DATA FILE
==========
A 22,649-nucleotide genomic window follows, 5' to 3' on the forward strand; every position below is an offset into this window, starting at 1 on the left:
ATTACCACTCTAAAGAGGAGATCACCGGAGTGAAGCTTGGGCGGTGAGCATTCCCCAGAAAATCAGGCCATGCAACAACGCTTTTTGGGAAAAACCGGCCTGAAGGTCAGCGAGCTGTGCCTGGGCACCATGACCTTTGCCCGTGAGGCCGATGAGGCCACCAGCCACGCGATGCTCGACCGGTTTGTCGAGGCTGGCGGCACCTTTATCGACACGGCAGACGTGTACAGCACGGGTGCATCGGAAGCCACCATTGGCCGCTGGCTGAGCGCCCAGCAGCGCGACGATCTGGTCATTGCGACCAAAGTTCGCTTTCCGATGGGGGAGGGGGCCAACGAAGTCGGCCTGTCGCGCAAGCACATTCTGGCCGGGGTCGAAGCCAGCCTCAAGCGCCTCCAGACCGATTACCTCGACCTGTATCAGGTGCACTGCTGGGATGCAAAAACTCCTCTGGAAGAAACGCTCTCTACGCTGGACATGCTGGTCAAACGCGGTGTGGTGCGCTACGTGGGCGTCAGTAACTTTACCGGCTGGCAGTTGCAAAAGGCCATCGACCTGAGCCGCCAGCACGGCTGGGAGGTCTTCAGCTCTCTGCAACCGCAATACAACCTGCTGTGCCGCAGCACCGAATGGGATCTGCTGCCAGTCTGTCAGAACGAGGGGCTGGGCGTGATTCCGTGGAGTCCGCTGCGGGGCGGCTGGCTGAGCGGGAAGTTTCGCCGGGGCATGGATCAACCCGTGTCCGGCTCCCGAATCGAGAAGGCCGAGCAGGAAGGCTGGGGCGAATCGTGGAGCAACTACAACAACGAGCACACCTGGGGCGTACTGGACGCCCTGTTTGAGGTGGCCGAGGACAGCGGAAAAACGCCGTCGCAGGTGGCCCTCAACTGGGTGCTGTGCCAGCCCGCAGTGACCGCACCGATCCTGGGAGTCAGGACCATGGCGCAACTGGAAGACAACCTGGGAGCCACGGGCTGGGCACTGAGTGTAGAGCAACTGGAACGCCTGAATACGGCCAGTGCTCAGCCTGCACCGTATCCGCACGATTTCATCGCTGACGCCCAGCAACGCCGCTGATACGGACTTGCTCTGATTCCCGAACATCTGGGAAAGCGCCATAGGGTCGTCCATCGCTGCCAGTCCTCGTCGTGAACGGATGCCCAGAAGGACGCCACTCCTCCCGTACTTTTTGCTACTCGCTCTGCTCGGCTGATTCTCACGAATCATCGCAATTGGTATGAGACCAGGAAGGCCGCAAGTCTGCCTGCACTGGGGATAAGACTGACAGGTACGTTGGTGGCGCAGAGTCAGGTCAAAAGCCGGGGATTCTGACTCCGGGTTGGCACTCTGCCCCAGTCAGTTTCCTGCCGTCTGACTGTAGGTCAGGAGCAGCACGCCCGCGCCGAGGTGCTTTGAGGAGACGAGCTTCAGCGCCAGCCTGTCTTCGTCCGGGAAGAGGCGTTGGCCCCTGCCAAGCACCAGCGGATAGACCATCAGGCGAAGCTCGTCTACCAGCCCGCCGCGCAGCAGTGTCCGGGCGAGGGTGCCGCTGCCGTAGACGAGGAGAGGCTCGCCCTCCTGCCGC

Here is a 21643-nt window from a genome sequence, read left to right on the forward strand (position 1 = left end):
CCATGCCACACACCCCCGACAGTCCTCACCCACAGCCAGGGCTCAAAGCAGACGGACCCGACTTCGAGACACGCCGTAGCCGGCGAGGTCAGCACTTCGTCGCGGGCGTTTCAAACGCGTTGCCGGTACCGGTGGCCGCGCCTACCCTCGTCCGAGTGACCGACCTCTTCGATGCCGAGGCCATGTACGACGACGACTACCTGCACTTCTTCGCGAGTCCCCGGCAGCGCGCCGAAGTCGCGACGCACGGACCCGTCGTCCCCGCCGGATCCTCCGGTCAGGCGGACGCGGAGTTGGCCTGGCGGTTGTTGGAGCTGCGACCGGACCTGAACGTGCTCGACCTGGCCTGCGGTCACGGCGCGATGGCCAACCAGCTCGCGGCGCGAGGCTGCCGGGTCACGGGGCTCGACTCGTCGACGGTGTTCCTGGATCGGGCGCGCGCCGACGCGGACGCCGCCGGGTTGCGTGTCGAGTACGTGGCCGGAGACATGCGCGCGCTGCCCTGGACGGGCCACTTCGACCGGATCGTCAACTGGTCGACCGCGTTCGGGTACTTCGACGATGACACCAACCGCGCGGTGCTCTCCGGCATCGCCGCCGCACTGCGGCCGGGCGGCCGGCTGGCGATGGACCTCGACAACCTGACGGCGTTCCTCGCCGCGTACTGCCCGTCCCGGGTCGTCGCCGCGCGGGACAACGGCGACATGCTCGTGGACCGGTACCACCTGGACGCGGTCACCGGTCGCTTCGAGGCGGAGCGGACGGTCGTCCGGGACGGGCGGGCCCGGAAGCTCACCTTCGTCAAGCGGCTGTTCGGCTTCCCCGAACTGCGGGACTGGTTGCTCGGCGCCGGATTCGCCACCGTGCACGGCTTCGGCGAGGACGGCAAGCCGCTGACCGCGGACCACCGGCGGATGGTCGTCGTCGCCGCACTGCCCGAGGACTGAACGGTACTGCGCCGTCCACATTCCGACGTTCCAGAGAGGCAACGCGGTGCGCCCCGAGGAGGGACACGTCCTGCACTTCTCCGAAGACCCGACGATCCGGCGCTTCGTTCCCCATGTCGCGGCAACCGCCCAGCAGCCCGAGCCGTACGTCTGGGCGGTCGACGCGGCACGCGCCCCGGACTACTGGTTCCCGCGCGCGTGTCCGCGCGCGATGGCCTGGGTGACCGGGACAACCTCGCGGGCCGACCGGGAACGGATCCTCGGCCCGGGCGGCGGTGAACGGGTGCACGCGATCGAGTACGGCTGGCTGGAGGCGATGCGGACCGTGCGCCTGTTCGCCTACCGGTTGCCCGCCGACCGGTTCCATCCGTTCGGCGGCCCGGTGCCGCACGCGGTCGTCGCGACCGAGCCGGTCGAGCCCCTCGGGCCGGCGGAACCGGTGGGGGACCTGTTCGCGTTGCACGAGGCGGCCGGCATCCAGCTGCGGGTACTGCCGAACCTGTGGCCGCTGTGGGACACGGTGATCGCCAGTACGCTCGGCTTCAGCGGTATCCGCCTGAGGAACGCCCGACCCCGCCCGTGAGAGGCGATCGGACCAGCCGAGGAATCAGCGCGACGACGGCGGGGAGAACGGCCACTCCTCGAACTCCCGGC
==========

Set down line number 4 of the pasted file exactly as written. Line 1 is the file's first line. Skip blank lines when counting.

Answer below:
CCATGCCACACACCCCCGACAGTCCTCACCCACAGCCAGGGCTCAAAGCAGACGGACCCGACTTCGAGACACGCCGTAGCCGGCGAGGTCAGCACTTCGTCGCGGGCGTTTCAAACGCGTTGCCGGTACCGGTGGCCGCGCCTACCCTCGTCCGAGTGACCGACCTCTTCGATGCCGAGGCCATGTACGACGACGACTACCTGCACTTCTTCGCGAGTCCCCGGCAGCGCGCCGAAGTCGCGACGCACGGACCCGTCGTCCCCGCCGGATCCTCCGGTCAGGCGGACGCGGAGTTGGCCTGGCGGTTGTTGGAGCTGCGACCGGACCTGAACGTGCTCGACCTGGCCTGCGGTCACGGCGCGATGGCCAACCAGCTCGCGGCGCGAGGCTGCCGGGTCACGGGGCTCGACTCGTCGACGGTGTTCCTGGATCGGGCGCGCGCCGACGCGGACGCCGCCGGGTTGCGTGTCGAGTACGTGGCCGGAGACATGCGCGCGCTGCCCTGGACGGGCCACTTCGACCGGATCGTCAACTGGTCGACCGCGTTCGGGTACTTCGACGATGACACCAACCGCGCGGTGCTCTCCGGCATCGCCGCCGCACTGCGGCCGGGCGGCCGGCTGGCGATGGACCTCGACAACCTGACGGCGTTCCTCGCCGCGTACTGCCCGTCCCGGGTCGTCGCCGCGCGGGACAACGGCGACATGCTCGTGGACCGGTACCACCTGGACGCGGTCACCGGTCGCTTCGAGGCGGAGCGGACGGTCGTCCGGGACGGGCGGGCCCGGAAGCTCACCTTCGTCAAGCGGCTGTTCGGCTTCCCCGAACTGCGGGACTGGTTGCTCGGCGCCGGATTCGCCACCGTGCACGGCTTCGGCGAGGACGGCAAGCCGCTGACCGCGGACCACCGGCGGATGGTCGTCGTCGCCGCACTGCCCGAGGACTGAACGGTACTGCGCCGTCCACATTCCGACGTTCCAGAGAGGCAACGCGGTGCGCCCCGAGGAGGGACACGTCCTGCACTTCTCCGAAGACCCGACGATCCGGCGCTTCGTTCCCCATGTCGCGGCAACCGCCCAGCAGCCCGAGCCGTACGTCTGGGCGGTCGACGCGGCACGCGCCCCGGACTACTGGTTCCCGCGCGCGTGTCCGCGCGCGATGGCCTGGGTGACCGGGACAACCTCGCGGGCCGACCGGGAACGGATCCTCGGCCCGGGCGGCGGTGAACGGGTGCACGCGATCGAGTACGGCTGGCTGGAGGCGATGCGGACCGTGCGCCTGTTCGCCTACCGGTTGCCCGCCGACCGGTTCCATCCGTTCGGCGGCCCGGTGCCGCACGCGGTCGTCGCGACCGAGCCGGTCGAGCCCCTCGGGCCGGCGGAACCGGTGGGGGACCTGTTCGCGTTGCACGAGGCGGCCGGCATCCAGCTGCGGGTACTGCCGAACCTGTGGCCGCTGTGGGACACGGTGATCGCCAGTACGCTCGGCTTCAGCGGTATCCGCCTGAGGAACGCCCGACCCCGCCCGTGAGAGGCGATCGGACCAGCCGAGGAATCAGCGCGACGACGGCGGGGAGAACGGCCACTCCTCGAACTCCCGGC